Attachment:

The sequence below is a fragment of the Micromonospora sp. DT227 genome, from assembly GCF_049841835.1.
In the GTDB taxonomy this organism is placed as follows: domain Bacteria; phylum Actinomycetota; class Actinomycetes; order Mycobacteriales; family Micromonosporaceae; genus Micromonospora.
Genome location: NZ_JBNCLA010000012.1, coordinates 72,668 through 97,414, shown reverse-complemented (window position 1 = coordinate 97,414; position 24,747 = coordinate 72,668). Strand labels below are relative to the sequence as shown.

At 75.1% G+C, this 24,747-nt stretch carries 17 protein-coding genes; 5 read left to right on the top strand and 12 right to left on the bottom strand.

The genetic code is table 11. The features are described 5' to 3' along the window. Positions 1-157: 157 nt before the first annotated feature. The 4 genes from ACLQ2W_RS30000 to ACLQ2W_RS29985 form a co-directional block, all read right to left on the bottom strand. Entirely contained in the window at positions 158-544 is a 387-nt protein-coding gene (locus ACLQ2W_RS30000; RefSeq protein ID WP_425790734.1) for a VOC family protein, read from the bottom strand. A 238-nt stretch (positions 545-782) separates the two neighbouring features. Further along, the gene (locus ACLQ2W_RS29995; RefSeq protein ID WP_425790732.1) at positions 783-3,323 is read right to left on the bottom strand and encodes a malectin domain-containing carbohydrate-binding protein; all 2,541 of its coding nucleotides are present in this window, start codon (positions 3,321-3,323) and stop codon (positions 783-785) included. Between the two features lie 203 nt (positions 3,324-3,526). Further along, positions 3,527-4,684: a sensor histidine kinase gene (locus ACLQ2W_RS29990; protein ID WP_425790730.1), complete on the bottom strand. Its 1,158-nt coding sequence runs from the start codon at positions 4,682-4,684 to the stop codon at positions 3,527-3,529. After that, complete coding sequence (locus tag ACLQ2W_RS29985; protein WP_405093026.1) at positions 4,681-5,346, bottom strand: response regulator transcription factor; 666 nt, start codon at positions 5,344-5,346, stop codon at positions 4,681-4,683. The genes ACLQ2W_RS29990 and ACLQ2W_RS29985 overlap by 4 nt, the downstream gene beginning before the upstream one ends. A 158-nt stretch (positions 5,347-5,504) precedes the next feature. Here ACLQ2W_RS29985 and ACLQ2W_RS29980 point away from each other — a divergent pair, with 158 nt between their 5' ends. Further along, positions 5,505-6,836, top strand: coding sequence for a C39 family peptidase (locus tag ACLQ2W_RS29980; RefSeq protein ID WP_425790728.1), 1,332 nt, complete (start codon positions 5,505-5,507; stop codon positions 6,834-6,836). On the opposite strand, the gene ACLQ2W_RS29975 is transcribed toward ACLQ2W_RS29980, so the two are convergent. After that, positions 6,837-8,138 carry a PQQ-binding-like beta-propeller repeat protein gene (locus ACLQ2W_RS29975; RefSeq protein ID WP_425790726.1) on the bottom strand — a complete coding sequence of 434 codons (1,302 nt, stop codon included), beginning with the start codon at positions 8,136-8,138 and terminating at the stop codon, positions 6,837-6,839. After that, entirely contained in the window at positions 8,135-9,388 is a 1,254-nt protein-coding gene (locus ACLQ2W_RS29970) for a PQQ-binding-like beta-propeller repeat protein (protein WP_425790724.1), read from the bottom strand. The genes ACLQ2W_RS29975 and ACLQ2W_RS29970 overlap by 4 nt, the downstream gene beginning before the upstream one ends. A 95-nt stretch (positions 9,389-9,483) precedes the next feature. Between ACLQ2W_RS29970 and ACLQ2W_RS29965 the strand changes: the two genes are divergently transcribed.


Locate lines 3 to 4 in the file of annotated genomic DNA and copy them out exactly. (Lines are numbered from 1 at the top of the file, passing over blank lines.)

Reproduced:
Genome location: NZ_JBNCLA010000012.1, coordinates 72,668 through 97,414, shown reverse-complemented (window position 1 = coordinate 97,414; position 24,747 = coordinate 72,668). Strand labels below are relative to the sequence as shown.

At 75.1% G+C, this 24,747-nt stretch carries 17 protein-coding genes; 5 read left to right on the top strand and 12 right to left on the bottom strand.